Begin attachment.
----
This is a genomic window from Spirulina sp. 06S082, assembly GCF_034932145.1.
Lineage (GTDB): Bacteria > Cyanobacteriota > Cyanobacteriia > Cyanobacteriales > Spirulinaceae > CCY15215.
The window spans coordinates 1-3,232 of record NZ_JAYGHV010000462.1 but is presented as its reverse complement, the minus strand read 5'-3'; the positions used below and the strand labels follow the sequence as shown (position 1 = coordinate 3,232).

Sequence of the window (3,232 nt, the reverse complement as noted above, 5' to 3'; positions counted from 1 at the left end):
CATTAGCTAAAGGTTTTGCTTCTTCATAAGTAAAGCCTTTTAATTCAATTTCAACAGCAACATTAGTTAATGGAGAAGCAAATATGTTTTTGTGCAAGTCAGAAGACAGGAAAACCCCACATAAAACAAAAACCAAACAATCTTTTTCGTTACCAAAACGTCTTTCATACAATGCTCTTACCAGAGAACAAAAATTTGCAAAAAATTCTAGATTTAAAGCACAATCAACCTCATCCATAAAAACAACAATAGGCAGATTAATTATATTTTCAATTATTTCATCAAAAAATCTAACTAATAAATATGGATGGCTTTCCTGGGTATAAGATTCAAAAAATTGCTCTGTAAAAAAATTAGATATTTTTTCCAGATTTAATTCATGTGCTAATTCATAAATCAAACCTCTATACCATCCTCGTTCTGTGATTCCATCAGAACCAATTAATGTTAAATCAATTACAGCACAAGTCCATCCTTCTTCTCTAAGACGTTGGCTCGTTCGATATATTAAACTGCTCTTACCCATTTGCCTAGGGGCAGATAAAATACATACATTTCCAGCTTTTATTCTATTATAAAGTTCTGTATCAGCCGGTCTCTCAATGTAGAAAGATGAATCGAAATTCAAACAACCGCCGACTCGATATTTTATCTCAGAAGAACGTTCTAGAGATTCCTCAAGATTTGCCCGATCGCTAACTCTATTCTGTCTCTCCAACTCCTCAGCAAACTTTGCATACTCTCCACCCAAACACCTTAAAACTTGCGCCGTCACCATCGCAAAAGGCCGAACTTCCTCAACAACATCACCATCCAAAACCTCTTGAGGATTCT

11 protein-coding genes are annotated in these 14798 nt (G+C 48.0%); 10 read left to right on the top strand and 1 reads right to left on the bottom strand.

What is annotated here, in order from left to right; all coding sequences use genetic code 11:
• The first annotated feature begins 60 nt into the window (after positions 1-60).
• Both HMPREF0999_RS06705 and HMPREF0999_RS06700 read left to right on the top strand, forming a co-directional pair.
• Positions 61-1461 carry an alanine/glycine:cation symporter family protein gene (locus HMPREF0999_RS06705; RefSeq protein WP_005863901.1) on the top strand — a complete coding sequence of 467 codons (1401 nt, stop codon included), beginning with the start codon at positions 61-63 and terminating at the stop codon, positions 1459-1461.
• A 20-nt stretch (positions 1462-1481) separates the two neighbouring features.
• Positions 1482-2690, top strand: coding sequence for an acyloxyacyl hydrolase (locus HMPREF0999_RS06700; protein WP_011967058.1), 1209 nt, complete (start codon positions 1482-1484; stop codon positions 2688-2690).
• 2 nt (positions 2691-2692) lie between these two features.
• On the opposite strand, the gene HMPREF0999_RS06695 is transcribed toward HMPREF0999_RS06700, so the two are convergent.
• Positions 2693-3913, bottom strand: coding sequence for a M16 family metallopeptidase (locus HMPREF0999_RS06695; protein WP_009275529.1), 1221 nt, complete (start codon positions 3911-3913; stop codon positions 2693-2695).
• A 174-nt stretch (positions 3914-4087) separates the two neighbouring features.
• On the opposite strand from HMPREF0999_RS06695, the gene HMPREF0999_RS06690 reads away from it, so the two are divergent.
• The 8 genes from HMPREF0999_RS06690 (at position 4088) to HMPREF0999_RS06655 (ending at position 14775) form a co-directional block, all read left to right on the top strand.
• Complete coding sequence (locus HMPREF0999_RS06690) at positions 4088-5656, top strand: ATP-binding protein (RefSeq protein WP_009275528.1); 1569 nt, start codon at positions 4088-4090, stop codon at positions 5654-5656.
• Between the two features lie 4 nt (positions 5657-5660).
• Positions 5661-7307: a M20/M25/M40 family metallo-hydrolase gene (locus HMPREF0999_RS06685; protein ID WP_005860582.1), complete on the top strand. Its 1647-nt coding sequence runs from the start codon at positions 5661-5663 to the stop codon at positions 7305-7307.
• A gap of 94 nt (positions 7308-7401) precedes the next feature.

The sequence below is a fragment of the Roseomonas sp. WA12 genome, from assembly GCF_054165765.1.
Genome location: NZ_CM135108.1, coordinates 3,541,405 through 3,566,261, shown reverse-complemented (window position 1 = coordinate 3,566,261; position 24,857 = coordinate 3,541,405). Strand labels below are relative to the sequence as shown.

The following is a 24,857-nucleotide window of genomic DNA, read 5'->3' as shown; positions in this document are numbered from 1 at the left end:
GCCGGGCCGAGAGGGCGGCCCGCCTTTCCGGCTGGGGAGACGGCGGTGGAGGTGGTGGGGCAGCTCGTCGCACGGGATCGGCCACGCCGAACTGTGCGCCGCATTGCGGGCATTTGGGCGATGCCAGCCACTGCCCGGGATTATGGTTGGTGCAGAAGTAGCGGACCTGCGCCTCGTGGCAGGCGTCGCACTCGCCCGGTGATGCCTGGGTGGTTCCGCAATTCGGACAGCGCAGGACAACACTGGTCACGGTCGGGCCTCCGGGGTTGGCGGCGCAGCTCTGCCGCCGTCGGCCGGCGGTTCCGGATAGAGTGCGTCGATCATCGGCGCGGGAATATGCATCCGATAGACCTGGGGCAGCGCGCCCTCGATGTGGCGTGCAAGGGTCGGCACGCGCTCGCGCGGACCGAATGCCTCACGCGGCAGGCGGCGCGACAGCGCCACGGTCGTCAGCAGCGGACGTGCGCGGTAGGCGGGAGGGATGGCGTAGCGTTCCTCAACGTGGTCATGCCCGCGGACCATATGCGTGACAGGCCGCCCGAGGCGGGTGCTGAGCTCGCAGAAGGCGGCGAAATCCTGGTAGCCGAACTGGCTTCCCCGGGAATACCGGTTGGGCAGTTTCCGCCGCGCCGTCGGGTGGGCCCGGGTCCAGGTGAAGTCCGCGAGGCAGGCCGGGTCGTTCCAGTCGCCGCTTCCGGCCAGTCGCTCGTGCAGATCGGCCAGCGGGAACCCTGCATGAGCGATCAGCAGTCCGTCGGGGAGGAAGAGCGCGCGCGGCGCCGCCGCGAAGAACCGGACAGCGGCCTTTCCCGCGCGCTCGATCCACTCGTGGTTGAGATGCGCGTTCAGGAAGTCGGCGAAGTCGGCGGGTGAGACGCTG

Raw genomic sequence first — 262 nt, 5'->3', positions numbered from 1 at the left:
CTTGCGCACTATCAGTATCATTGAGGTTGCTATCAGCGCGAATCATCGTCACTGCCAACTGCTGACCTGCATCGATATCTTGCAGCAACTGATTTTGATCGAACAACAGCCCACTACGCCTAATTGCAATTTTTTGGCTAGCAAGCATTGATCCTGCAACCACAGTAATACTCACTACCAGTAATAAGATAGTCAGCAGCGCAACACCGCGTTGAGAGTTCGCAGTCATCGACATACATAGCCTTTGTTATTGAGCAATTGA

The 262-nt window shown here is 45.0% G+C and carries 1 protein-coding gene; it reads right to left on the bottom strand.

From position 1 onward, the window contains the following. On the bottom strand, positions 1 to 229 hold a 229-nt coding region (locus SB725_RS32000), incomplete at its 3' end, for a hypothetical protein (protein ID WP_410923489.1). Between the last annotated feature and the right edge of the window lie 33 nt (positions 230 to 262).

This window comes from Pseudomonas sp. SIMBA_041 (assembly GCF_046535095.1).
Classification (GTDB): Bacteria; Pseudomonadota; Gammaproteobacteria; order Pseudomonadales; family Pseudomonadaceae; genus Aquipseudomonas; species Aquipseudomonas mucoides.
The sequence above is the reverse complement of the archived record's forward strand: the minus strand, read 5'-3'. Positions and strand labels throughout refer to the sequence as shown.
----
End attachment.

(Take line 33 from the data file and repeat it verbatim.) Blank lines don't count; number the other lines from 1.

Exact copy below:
The sequence above is the reverse complement of the archived record's forward strand: the minus strand, read 5'-3'. Positions and strand labels throughout refer to the sequence as shown.